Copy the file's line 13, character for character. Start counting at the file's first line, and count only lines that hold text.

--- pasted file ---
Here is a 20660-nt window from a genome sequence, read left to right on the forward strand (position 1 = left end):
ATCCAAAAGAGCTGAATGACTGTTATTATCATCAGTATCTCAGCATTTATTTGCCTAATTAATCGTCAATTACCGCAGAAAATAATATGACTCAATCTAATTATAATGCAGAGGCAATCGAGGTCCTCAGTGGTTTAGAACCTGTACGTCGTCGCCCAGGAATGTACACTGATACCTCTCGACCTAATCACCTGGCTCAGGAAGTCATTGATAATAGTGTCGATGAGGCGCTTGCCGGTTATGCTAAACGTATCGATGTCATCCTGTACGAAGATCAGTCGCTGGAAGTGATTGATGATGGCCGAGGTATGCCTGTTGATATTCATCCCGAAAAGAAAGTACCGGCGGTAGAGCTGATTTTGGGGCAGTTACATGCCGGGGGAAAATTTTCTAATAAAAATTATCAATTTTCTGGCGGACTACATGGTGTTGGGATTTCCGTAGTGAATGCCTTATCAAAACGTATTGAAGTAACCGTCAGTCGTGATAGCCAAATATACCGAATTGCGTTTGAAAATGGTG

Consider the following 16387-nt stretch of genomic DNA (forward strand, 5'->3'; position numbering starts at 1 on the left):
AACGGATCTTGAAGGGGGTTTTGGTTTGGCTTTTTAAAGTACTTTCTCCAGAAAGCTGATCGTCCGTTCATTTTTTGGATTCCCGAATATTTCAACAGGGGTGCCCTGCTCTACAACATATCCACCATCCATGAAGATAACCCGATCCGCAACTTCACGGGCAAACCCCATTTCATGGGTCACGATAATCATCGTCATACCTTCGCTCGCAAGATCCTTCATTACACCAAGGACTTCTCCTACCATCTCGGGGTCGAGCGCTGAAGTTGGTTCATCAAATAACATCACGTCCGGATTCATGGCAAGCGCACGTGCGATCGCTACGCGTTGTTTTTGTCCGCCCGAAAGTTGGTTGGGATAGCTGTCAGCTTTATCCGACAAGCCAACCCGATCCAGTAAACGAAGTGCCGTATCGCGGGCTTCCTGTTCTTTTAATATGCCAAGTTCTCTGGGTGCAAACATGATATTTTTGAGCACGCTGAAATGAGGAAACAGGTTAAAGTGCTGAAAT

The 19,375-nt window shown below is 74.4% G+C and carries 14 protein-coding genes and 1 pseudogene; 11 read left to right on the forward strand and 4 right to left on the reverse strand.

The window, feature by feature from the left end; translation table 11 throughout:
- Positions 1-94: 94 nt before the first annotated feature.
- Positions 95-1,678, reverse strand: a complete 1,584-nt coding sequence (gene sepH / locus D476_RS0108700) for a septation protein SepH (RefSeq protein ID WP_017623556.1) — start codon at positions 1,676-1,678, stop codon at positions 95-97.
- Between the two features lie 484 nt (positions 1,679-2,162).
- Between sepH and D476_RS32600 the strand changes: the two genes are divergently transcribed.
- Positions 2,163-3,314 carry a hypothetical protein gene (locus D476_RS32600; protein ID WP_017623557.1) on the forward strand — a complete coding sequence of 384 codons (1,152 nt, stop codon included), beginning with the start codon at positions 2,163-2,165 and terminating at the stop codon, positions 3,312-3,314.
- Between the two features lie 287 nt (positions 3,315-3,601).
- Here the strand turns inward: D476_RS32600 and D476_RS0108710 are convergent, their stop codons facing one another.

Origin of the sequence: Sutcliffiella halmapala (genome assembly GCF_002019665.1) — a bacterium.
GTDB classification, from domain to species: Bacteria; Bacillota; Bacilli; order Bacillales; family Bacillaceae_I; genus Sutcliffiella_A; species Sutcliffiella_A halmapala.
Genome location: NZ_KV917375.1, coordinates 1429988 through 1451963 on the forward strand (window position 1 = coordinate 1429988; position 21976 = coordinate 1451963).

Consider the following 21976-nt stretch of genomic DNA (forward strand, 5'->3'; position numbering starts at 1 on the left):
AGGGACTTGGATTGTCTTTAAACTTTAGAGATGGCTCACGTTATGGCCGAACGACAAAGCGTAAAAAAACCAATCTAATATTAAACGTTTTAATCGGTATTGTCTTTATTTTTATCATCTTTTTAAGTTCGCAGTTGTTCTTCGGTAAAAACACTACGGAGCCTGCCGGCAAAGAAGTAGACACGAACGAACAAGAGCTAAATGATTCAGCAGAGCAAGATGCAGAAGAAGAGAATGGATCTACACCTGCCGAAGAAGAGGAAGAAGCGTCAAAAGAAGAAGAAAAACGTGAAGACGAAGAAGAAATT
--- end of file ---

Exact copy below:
- Here the strand turns inward: D476_RS32600 and D476_RS0108710 are convergent, their stop codons facing one another.